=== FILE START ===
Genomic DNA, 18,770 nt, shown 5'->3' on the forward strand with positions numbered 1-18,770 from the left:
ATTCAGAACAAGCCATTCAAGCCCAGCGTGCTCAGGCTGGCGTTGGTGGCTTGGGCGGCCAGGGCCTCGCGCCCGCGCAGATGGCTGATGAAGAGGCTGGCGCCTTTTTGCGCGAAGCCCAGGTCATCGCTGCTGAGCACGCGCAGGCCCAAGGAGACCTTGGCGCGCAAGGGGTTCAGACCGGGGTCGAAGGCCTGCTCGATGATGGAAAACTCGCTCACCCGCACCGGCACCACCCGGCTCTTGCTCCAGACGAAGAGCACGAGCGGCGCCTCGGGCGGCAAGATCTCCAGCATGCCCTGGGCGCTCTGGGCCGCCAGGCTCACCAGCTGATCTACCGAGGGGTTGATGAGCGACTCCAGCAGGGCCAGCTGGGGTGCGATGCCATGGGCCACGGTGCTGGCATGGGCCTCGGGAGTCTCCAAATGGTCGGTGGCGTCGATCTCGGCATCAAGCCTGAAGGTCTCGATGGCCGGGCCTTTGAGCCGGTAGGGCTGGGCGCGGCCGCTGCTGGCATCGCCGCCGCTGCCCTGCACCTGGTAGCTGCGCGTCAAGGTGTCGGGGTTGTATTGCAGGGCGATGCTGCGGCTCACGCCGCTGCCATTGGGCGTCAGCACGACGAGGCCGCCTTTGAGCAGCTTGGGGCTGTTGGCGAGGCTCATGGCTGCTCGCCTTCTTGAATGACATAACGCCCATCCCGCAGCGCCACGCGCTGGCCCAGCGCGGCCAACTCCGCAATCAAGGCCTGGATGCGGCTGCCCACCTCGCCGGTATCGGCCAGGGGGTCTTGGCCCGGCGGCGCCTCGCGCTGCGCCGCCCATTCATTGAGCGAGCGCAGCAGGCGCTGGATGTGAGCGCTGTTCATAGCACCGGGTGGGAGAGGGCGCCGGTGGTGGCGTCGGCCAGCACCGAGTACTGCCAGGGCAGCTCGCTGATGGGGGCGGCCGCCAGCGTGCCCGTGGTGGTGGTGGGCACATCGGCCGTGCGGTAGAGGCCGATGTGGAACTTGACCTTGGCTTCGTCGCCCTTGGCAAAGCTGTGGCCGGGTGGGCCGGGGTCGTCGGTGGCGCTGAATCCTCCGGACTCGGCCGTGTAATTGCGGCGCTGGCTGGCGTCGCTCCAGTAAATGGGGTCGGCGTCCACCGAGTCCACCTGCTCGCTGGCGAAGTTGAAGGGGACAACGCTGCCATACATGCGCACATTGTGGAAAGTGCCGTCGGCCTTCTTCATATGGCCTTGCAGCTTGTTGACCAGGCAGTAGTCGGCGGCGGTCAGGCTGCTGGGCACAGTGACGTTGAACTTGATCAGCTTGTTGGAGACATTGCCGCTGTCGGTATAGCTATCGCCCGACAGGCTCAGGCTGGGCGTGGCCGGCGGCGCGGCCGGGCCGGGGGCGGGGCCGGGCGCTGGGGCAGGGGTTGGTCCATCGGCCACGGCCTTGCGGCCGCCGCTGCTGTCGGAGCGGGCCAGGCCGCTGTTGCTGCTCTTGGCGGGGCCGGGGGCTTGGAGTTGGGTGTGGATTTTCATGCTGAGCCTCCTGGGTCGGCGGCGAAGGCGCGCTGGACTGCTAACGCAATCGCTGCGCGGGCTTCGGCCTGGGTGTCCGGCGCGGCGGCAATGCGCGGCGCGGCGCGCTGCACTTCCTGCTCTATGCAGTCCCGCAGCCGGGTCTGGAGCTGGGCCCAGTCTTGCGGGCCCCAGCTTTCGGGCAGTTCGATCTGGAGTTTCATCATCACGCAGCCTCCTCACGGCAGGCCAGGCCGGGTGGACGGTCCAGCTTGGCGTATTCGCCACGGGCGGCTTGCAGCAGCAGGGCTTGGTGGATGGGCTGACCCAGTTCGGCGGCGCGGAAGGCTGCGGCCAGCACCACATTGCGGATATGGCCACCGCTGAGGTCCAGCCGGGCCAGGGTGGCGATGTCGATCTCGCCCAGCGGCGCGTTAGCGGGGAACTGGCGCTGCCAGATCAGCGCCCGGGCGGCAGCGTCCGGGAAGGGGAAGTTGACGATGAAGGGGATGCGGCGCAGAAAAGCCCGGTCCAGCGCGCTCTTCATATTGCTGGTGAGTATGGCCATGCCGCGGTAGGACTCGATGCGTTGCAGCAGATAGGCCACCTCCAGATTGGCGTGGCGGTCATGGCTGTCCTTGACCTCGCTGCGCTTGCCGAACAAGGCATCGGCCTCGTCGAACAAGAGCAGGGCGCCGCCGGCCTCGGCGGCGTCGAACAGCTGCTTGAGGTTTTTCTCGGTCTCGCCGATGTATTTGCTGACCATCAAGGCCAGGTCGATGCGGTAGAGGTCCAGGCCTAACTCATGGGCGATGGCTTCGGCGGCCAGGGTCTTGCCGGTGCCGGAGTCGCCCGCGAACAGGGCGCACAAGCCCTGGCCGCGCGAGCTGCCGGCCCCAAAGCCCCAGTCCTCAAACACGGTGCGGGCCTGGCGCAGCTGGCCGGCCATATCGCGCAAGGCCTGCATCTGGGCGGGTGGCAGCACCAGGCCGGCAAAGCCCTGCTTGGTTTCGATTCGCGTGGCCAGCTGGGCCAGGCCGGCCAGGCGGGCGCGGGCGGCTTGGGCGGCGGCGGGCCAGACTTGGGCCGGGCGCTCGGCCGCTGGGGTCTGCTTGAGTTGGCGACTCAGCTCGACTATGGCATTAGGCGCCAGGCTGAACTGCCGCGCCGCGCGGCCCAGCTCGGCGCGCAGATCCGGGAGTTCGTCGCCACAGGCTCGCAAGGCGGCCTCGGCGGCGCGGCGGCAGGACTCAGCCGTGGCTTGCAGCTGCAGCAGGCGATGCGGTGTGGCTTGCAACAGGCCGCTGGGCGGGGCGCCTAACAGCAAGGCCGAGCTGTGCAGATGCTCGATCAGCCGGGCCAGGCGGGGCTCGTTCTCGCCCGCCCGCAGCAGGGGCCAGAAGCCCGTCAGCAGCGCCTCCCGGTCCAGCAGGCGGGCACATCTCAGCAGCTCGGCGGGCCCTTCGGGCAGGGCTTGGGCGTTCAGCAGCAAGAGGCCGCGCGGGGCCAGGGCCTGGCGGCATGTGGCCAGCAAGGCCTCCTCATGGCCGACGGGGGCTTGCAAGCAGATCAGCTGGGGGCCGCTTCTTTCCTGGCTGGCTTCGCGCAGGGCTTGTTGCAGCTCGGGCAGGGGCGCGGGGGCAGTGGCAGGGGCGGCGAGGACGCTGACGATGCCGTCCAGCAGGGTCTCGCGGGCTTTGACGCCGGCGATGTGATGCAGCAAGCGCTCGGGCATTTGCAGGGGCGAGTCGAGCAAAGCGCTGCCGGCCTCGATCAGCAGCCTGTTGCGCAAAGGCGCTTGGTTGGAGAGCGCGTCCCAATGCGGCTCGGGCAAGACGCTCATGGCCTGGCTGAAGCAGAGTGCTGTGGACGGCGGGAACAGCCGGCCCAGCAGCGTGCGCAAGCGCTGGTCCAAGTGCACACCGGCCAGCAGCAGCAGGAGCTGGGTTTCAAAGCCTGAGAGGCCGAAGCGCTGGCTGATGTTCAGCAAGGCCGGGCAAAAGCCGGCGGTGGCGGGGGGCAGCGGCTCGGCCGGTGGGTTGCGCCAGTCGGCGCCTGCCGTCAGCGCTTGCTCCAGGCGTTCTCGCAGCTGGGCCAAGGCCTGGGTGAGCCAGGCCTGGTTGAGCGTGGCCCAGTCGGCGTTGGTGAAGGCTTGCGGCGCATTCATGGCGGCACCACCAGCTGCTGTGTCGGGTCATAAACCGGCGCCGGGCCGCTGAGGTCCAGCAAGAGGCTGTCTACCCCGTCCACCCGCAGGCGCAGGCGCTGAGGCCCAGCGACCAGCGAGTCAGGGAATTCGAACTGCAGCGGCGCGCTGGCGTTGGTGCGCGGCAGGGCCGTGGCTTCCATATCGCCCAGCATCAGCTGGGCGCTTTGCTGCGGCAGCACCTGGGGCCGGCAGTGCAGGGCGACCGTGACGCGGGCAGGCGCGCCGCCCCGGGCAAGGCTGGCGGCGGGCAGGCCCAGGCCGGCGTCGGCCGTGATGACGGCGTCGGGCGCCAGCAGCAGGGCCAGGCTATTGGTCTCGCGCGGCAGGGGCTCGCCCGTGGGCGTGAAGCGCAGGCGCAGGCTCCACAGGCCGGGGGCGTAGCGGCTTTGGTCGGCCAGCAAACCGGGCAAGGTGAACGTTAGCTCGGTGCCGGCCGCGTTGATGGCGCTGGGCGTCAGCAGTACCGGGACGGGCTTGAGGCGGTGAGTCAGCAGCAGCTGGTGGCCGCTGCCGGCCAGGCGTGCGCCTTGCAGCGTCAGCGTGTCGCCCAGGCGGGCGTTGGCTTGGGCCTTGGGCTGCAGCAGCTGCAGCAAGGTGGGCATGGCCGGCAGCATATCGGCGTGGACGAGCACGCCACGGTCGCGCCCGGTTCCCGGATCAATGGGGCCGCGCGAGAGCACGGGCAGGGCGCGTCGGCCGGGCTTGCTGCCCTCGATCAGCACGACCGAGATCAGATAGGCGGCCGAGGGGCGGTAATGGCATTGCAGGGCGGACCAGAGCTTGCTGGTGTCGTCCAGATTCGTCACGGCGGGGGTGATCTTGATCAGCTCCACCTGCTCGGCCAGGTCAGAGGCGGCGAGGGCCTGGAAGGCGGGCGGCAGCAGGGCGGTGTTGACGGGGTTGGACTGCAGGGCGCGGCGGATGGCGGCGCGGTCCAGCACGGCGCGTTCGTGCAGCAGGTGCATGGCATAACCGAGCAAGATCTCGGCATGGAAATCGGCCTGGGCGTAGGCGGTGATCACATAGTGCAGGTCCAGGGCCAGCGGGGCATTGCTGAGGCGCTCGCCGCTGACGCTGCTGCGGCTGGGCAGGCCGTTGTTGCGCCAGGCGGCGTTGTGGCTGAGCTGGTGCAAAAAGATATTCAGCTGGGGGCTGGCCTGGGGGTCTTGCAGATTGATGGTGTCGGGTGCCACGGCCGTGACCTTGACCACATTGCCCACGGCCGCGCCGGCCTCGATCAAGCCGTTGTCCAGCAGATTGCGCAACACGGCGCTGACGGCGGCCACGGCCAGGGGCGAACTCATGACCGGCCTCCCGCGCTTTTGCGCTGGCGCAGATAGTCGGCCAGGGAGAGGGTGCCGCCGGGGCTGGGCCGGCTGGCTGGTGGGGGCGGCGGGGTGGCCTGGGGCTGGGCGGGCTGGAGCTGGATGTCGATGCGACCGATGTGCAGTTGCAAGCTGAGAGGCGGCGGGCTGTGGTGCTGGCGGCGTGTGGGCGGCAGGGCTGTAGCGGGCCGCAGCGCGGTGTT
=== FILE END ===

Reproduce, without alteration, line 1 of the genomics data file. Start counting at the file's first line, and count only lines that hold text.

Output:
Genomic DNA, 18,770 nt, shown 5'->3' on the forward strand with positions numbered 1-18,770 from the left: